Ernest Thompson had a front-row seat to the beginning and end of World War II.
Thompson, who is 98, served in the United States Navy. He was aboard the USS Tennessee when the Japanese attacked Pearl Harbor, and he later witnessed Imperial Japanese forces surrender while serving on the USS Missouri, as Los Angeles news station KTLA and others reported.
During his years as a civilian, Thompson regularly visited the USS Iowa in San Pedro, about 15 minutes from his home in Gardena, California. It’s a sister ship of the USS Missouri, as Thompson’s grandson, Jonathan Williams, CEO of the Battleship Iowa Museum, noted on Facebook.
Due to his failing health, however, Thompson has not been able to visit the USS Iowa since earlier this year — so the Navy came to him.
With the help of volunteer coordinators, a group of chief selects from the Fleet Anti-Submarine Warfare Training Center visited Thompson at his home and sang the Navy’s march song, “Anchors Aweigh,” in formation in the middle of his neighborhood street. Thompson stood on his porch and gave them a full salute.
After the song ended, each chief select walked up to Thompson and personally shook his hand.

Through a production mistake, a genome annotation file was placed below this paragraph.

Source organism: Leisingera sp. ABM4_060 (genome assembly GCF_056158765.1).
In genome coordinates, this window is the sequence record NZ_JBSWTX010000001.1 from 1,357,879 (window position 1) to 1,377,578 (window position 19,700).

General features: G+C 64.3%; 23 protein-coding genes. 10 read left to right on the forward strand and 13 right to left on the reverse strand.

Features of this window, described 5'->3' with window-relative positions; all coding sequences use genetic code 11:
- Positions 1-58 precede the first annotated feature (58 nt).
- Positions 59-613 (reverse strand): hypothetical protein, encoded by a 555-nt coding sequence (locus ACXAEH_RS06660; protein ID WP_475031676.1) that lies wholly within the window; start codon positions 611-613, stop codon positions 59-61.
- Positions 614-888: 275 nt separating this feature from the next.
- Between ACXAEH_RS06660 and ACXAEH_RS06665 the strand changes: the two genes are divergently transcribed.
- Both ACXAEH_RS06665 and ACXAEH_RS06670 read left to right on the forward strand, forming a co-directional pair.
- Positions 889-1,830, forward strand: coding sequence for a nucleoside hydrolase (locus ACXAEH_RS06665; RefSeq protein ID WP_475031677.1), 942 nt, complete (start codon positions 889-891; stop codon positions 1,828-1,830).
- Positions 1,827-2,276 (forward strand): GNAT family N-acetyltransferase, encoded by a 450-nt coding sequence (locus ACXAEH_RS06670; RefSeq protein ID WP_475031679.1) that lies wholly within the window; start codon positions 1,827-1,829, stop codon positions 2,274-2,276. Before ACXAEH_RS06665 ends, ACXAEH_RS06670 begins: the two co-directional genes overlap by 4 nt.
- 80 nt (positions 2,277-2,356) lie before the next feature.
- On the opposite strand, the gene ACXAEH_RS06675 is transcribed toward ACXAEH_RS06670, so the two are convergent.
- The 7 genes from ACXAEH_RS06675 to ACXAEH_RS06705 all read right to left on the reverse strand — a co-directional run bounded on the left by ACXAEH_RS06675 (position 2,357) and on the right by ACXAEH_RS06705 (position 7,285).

Thompson said he plans to visit the USS Iowa for his 99th birthday celebration.
The amazing thing, as a spokesman for the museum told KTLA, is that Thompson took a fall earlier this year — and standing to salute was the first time since the accident that he was able to walk or stand.
The chief selects also awarded Thompson a plaque to honor his service to the nation — a plaque made in part with teak wood from the deck of his beloved USS Iowa.
“My grandfather told me it was one of the best days of his life,” Williams wrote on Facebook of the generous tribute.
Thompson said he plans to visit the USS Iowa on his 99th birthday for a special celebration, but for now he’s keeping busy with visits from his two kids, his four grandchildren, and his five great-grandchildren, KTLA reported.
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Jonathan Williams arranged the surprise for his grandfather. He said he didn’t know patriotism was so alive and well in this country until 4 million people — and counting — viewed the video of his grandfather’s visit from his brothers-in-arms (the video was first posted Aug. 13).
During World War II, 16 million men and women served our nation — and those who fought for the United States are now mostly in their 90s. Unfortunately, they are dying quickly — at the rate of about 430 a day, according to government figures.